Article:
Again, nobody is surprised to see you bashing Canon's products. As usual you don't prove your point to why say it's a failure. It's like you didn't get the idea of this product. It's a consumer camera providing high margins for Canon. A great platform for them to start developing a whole new series of lenses for. I would say it was smart of them to start by launching the expected high volume model ahead of any higher end product. They get the word out, they get to sell a lot of lenses going with it and finance further development for this platform.
Canon being the dominant player in the camera market will have resources to bring to market a number of interesting products should they see this segment grow further.
I think I'm going to have to side with Ricku on this one. Canon went the aps-c route, which is better than another company that I won't mention, but it's still something that's been around for a while. So now we're stuck with something that has specific lenses that won't be of any use to a full-frame sensored mirrorless if they choose to go down that route in the future.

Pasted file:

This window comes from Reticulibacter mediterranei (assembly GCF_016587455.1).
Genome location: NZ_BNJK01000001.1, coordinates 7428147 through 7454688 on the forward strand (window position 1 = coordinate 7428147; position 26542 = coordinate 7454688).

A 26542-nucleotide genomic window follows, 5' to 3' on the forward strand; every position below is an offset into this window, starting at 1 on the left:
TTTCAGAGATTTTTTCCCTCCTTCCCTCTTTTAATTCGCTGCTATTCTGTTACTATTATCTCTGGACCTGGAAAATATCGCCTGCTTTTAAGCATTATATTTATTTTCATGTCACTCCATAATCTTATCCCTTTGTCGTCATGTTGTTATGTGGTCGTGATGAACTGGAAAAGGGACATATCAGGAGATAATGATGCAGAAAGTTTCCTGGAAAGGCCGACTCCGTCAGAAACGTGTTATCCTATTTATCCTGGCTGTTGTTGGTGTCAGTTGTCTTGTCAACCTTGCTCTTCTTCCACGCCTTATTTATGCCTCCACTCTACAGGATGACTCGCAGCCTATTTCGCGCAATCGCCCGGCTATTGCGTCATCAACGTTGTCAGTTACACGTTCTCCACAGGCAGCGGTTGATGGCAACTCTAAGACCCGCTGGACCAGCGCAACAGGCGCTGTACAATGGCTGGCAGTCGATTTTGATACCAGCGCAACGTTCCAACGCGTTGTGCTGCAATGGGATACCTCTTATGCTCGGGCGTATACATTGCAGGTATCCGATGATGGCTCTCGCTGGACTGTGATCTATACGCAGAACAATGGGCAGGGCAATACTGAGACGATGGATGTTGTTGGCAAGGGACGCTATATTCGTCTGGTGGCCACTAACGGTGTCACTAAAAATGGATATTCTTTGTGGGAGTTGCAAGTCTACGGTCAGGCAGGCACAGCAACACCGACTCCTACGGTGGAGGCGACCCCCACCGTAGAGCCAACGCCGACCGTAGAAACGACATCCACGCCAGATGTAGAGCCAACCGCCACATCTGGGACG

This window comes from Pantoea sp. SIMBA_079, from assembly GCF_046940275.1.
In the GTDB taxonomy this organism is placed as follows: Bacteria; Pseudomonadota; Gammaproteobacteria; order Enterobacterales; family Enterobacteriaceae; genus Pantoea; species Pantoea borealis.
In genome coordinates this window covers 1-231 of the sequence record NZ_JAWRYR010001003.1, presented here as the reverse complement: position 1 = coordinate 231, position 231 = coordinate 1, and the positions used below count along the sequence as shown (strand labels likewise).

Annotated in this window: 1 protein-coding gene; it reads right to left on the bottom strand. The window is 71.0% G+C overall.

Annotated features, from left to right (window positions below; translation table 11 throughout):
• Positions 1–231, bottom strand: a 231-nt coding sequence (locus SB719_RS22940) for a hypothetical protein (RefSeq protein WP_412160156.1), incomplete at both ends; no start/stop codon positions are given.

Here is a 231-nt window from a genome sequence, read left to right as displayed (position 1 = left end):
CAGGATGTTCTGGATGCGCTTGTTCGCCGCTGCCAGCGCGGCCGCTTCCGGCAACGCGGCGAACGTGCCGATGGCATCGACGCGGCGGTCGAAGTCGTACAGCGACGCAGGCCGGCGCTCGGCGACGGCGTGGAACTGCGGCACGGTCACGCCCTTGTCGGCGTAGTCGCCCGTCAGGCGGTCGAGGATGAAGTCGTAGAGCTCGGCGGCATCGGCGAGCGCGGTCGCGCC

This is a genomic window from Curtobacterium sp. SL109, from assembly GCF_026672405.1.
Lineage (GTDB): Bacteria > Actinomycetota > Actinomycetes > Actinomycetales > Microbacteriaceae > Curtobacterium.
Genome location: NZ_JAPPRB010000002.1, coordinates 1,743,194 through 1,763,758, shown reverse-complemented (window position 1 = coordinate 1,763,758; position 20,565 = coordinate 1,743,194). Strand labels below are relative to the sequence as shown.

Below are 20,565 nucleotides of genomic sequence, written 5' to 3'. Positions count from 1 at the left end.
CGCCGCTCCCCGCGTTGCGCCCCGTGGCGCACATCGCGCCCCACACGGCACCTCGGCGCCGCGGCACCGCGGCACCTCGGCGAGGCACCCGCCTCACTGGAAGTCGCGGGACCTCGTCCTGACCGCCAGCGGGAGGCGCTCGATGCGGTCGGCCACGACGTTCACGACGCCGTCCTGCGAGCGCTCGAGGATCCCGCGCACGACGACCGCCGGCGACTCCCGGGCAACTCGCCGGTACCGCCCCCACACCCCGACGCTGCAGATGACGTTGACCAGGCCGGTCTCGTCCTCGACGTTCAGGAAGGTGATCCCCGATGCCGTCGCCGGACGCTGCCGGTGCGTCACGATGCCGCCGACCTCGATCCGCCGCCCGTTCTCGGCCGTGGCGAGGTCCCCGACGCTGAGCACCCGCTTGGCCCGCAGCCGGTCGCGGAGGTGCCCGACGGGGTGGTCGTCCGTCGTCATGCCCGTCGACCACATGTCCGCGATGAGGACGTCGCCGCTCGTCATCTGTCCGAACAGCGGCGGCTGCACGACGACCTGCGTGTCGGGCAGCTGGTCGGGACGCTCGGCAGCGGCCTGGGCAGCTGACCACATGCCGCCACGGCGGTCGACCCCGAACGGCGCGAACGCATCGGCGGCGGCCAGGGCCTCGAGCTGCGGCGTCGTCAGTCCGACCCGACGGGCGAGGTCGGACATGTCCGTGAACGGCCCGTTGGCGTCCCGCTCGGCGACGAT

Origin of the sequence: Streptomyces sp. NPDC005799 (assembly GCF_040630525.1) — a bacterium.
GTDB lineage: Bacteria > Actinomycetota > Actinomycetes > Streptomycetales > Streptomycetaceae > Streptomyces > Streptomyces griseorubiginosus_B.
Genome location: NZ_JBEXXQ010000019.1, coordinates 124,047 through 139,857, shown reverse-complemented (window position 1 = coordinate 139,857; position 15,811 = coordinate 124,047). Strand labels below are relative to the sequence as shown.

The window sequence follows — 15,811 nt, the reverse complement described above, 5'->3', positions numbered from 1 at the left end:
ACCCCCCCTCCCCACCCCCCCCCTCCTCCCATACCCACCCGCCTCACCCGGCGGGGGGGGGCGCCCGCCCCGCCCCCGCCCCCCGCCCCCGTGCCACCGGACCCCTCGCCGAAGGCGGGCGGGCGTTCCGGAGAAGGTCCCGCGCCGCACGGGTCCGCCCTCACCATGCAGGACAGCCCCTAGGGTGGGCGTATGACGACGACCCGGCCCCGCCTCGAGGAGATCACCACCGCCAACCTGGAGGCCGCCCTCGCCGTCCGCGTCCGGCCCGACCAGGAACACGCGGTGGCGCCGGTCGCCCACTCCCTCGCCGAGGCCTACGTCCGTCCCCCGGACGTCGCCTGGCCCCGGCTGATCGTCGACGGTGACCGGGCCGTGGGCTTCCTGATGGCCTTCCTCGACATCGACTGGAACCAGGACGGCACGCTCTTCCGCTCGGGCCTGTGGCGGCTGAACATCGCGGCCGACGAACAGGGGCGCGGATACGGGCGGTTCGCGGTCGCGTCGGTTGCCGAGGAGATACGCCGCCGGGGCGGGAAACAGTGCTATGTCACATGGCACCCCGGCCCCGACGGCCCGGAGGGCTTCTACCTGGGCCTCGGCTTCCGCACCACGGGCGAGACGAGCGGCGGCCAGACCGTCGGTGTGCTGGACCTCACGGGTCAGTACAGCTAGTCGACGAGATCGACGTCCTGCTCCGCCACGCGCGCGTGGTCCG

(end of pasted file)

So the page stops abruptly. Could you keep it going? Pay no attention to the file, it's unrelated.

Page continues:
Part of being the best camera manufacturer in the world, is using your dominance in the industry to bring innovation and new ideas to the table that your competitors simply can't afford to compete with. Canon could have easily churned out a mirrorless with a 5d mark ii-like sensor in it with a similar body style to the EOS-M, and kept it priced competitively. Sure it isn't necessarily the epitome of innovation since Leica has been doing it for years, but at least it would be light years ahead of Canon's competitors. And don't tell me the glass would be way more expensive - there are plenty of good cheap Canon full-frame lenses, they could easily make new ones for a mirrorless.
It's not like the EOS-M is a bad camera, it's the what-if that's disappointing.